Meenakshi Shedde: French kiss for the blind

Published: Oct 30, 2016, 06:49 IST | Meenakshi Shedde |

Is that a French kiss?" Nidhi Goyal asked. We were working on an audio-description of the film Tu Hai Mera Sunday (You Are My Sunday) for the blind

A still from the film Tu Hai Mera Sunday (You are my Sunday)
A still from the film Tu Hai Mera Sunday (You are my Sunday)

Is that a French kiss?" Nidhi Goyal asked. We were working on an audio-description of the film Tu Hai Mera Sunday (You Are My Sunday) for the blind. The livewire Nidhi Goyal, Program Director, Sexuality and Disability, at Point of View, is visually impaired, and was supervising the audio described (AD) script with Neha Singh, who did the live AD, and myself.

"What's an Andheri West kiss?" I retorted. "We must describe everything in detail, and with feeling." So Arjun was "hot-cute", Rashid and his lover had "a hot, deep, intense kiss" and "Kavi wore a flower-printed dress with a thigh-high slit, through which you could clearly see her legs." Nobody had done this before for the blind in India. "Even the blind enjoy sensuality and sexuality, why do people feel the need to keep us out of it?" Goyal wanted to know.

Finally, it was a giddily exhilarating experience — the inclusive film screening for the blind and sighted, organised by the non-profit Point of View and the Jio MAMI Mumbai Film Festival. Screened at Le Reve Cinemas (formerly Globus, Bandra), sighted people were encouraged to wear eye masks (optional), to "see a film by sound," as the blind do. The blind are passionate about the movies. I know this from working with the blind for 15 years, and directing a film, Looking for Amitabh, in which blind people evoke Amitabh Bachchan through all their senses except vision—smell, hearing, touch, instinct.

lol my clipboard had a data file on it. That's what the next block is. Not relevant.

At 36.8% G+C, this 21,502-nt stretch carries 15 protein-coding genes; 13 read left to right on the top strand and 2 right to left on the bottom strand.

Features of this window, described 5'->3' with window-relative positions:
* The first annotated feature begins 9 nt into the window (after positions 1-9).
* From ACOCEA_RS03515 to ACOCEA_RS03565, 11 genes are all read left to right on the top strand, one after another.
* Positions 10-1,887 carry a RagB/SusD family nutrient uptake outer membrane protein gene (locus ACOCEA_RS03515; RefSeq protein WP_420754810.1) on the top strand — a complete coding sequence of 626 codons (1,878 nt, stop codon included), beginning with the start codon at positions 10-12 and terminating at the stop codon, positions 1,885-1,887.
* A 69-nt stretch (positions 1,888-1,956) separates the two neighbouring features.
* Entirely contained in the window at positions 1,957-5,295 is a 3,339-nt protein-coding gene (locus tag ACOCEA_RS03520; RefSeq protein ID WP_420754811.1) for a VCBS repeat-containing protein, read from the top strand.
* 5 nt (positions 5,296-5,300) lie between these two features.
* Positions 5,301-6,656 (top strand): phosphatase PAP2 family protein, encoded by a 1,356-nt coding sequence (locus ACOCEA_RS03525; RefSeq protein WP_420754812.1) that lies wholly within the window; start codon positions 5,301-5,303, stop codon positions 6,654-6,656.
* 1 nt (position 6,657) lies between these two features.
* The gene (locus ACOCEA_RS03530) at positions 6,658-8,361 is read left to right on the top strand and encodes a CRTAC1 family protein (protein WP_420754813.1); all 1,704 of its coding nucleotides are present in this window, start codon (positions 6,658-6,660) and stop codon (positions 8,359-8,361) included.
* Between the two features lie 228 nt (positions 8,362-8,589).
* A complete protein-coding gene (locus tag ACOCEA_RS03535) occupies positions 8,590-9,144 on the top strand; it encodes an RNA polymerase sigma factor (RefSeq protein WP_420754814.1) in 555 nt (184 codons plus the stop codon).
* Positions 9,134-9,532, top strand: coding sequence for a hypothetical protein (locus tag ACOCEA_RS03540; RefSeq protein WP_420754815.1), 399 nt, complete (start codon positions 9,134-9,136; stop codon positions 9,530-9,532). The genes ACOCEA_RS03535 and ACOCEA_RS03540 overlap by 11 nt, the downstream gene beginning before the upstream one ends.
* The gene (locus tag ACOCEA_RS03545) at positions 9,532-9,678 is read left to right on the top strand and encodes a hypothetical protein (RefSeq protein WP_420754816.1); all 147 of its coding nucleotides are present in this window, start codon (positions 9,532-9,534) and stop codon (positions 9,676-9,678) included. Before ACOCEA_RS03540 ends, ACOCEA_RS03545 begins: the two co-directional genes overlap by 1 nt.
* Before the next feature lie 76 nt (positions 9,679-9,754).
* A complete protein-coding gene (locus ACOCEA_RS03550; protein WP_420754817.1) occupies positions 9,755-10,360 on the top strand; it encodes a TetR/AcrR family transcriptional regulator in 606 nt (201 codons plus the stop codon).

The breezy Tu Hai Mera Sunday weaves together the personal stories of five friends, who struggle to find space to play football in Mumbai. Starring Barun Sobti, Shahana Goswami, Avinash Tiwary, Rasika Dugal and others, it is directed by Milind Dhaimade and produced by Varun Shah. The special screening had live audio-description (AD) in Hindi, in which key action scenes that had no dialogue, were described in words during natural pauses in the film (the AD script writer prefers anonymity). The roar of applause at the end left us in no doubt about how much the blind — and sighted — appreciated it. Disclaimer: I'm on the board of Point of View (POV), the non-profit headed by Bishakha Datta, that amplifies the voices of women, and we do a range of work on disability.

"It's the first time I'm seeing an AD film in an Indian theatre. It was amazing and the detailed audio description was far better than Hollywood's," said Ashish Goyal, London-based portfolio manager with a hedge fund, who is also visually impaired. "70% of films shown in UK have audio description, it's very common," he continues. "You just use wireless headphones in the theatre with an AD option (also available on DVDs), so you can hear it without disturbing others."

Feisty advocate and solicitor Kanchan Pamnani, who is visually impaired, said, "It was wonderful as for the first time, I could enjoy watching a film independently, without having to ask a friend to describe it to me." We were delighted when Milind Dhaimade and Varun Shah pledged that every film they would make hence would have audio description to include the blind audience. It costs relatively little, as it basically means adding an audio track. There are 62 million blind and low-vision people in India, according to a WHO study in 2010, and even more blind South Asians, many of whom passionately watch Bollywood and Indian movies, so it's smart business as well. Saksham, an NGO working with the blind, has audio described DVDs of 22 films, including Taare Zameen Par, PK, Bhaag Milkha Bhaag and Black.

The last word comes from Krishna Warrier, who is sighted but wore the eye mask throughout. "At some point my neighbour nudged me and said, 'Chalo, picture khatam ho gaya!'" Apologies, Krishna. Next time, we will remember to say "The End."

Meenakshi Shedde is South Asia Consultant to the Berlin Film Festival, award-winning critic, curator to festivals worldwide and journalist. Reach her at

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